Nikhil Karamchandani, University of California at San Diego
Wednesday Oct 20th. 2010
Abstract: The general problem of computation over networks can be used to model many different scenarios, ranging from environmental monitoring to intrusion detection. The goal in such problems is to design efficient schemes for computing different target functions over various network topologies.
In the first part of the talk, we will model the problem as a generalization of “network coding” and attempt to characterize the maximum “rate of computation”. A cut-based upper bound is proposed and we study the tightness of this bound for different target functions and network topologies.
The second part of the talk will focus on a model more suitable for real dynamic networks. In such networks, it is infeasible to continuously adapt the operations at all nodes according to the changing network topology or demand function. Hence, we will restrict most nodes in the network to always perform the same operation (in particular, randomized linear network coding) and only some nodes will change operations depending on the the current target function/topology. We will study efficient computation schemes for different functions in this model.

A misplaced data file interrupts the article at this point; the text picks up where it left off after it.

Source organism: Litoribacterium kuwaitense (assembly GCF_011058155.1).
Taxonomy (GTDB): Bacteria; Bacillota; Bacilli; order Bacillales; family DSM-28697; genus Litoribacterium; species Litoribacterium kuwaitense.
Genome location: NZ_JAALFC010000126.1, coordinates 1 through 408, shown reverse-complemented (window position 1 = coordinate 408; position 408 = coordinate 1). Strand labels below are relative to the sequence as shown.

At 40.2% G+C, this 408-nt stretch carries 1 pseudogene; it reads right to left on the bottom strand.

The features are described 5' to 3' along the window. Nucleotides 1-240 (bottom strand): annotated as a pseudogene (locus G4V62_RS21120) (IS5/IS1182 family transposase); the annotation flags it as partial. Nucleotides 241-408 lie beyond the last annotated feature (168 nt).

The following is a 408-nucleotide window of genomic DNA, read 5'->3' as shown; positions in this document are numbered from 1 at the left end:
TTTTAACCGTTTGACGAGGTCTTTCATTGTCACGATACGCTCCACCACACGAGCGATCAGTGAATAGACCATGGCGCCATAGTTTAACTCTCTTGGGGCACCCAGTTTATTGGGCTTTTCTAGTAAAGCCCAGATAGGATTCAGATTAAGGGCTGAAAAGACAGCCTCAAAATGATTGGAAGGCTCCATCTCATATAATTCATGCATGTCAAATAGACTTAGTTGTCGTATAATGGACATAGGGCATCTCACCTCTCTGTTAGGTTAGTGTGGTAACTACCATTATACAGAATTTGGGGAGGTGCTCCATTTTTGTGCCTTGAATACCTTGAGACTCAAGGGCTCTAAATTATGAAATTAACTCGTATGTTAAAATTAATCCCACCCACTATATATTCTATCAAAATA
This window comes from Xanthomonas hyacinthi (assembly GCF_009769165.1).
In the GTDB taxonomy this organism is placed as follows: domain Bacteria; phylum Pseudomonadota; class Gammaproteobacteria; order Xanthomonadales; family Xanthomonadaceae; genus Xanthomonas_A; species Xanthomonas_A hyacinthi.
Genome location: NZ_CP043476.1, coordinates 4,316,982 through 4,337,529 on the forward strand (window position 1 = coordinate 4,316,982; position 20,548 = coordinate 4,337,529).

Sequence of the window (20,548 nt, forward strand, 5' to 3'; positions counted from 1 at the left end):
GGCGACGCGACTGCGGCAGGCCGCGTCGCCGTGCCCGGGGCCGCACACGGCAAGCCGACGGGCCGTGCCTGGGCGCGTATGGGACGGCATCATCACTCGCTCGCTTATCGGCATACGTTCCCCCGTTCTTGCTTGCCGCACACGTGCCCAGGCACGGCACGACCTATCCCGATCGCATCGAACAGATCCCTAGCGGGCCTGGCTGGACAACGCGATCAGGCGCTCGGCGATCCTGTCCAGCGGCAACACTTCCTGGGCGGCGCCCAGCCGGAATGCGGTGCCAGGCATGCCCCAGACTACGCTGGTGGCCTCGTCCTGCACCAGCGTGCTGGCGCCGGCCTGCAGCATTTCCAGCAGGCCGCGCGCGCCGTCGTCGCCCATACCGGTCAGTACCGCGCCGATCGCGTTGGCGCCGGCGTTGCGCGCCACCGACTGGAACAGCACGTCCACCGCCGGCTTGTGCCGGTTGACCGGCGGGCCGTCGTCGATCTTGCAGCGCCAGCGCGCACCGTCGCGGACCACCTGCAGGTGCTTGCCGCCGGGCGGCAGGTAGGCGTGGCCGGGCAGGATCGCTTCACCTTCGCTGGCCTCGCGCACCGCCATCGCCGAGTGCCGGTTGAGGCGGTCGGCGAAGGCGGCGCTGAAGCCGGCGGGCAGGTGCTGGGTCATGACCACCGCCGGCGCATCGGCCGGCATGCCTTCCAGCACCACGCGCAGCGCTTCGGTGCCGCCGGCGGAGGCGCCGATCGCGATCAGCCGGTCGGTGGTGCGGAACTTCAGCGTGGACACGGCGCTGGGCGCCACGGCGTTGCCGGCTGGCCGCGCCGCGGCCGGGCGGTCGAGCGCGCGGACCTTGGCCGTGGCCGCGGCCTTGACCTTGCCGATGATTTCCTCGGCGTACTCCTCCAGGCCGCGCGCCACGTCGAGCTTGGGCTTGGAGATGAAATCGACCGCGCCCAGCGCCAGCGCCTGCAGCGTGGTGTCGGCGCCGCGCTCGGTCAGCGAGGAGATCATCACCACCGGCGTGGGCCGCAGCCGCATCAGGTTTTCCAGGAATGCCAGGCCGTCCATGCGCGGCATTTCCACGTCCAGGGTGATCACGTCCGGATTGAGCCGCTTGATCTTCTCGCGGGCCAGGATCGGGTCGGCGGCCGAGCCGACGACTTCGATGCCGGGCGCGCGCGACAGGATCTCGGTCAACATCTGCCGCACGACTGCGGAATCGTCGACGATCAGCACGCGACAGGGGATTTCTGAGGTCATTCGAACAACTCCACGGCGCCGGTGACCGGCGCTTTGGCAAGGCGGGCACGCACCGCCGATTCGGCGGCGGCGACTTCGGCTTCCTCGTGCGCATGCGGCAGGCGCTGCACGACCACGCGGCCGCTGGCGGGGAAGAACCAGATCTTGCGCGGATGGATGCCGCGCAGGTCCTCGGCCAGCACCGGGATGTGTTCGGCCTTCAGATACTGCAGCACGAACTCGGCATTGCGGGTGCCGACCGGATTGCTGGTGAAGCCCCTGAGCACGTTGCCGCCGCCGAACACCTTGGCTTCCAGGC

Bio: Nikhil Karamchandani received the B.Tech degree in Electrical Engineering from the Indian Institute of Technology, Bombay in 2005, the M.S. degree in Electrical Engineering from the University of California at San Diego in 2007, and is currently pursuing the Ph.D. degree in the Department of Electrical and Computer Engineering, University of California at San Diego. His research interests are in communication theory and include network coding, information theory, and random graphs. He received the California Institute for Telecommunications and Information Technology (CalIT2) fellowship in 2005.
Host: Alex Dimakis, dimakis [at] usc.edu
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